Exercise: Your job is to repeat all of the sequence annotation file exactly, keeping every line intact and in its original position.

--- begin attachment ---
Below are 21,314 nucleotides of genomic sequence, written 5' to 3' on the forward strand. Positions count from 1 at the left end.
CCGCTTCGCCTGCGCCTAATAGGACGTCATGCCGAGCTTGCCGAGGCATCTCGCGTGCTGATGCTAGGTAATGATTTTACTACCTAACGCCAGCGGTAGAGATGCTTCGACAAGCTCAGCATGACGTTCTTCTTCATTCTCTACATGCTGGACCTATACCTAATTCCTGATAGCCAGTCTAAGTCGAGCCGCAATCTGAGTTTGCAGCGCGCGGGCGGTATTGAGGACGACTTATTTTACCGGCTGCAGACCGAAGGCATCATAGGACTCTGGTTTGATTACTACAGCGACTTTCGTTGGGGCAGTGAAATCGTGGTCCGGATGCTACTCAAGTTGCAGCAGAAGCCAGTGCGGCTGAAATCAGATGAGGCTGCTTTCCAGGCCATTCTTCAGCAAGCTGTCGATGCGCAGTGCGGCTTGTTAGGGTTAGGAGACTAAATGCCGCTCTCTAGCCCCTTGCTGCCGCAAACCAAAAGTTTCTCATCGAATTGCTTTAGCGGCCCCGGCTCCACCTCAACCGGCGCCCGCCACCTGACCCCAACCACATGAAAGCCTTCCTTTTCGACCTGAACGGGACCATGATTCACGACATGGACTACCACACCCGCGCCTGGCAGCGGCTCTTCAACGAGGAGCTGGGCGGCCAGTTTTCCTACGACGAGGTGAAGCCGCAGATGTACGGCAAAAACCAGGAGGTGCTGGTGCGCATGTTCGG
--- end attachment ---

Below are 21,314 nucleotides of genomic sequence, written 5' to 3' on the forward strand. Positions count from 1 at the left end.
CCGCTTCGCCTGCGCCTAATAGGACGTCATGCCGAGCTTGCCGAGGCATCTCGCGTGCTGATGCTAGGTAATGATTTTACTACCTAACGCCAGCGGTAGAGATGCTTCGACAAGCTCAGCATGACGTTCTTCTTCATTCTCTACATGCTGGACCTATACCTAATTCCTGATAGCCAGTCTAAGTCGAGCCGCAATCTGAGTTTGCAGCGCGCGGGCGGTATTGAGGACGACTTATTTTACCGGCTGCAGACCGAAGGCATCATAGGACTCTGGTTTGATTACTACAGCGACTTTCGTTGGGGCAGTGAAATCGTGGTCCGGATGCTACTCAAGTTGCAGCAGAAGCCAGTGCGGCTGAAATCAGATGAGGCTGCTTTCCAGGCCATTCTTCAGCAAGCTGTCGATGCGCAGTGCGGCTTGTTAGGGTTAGGAGACTAAATGCCGCTCTCTAGCCCCTTGCTGCCGCAAACCAAAAGTTTCTCATCGAATTGCTTTAGCGGCCCCGGCTCCACCTCAACCGGCGCCCGCCACCTGACCCCAACCACATGAAAGCCTTCCTTTTCGACCTGAACGGGACCATGATTCACGACATGGACTACCACACCCGCGCCTGGCAGCGGCTCTTCAACGAGGAGCTGGGCGGCCAGTTTTCCTACGACGAGGTGAAGCCGCAGATGTACGGCAAAAACCAGGAGGTGCTGGTGCGCATGTTCGG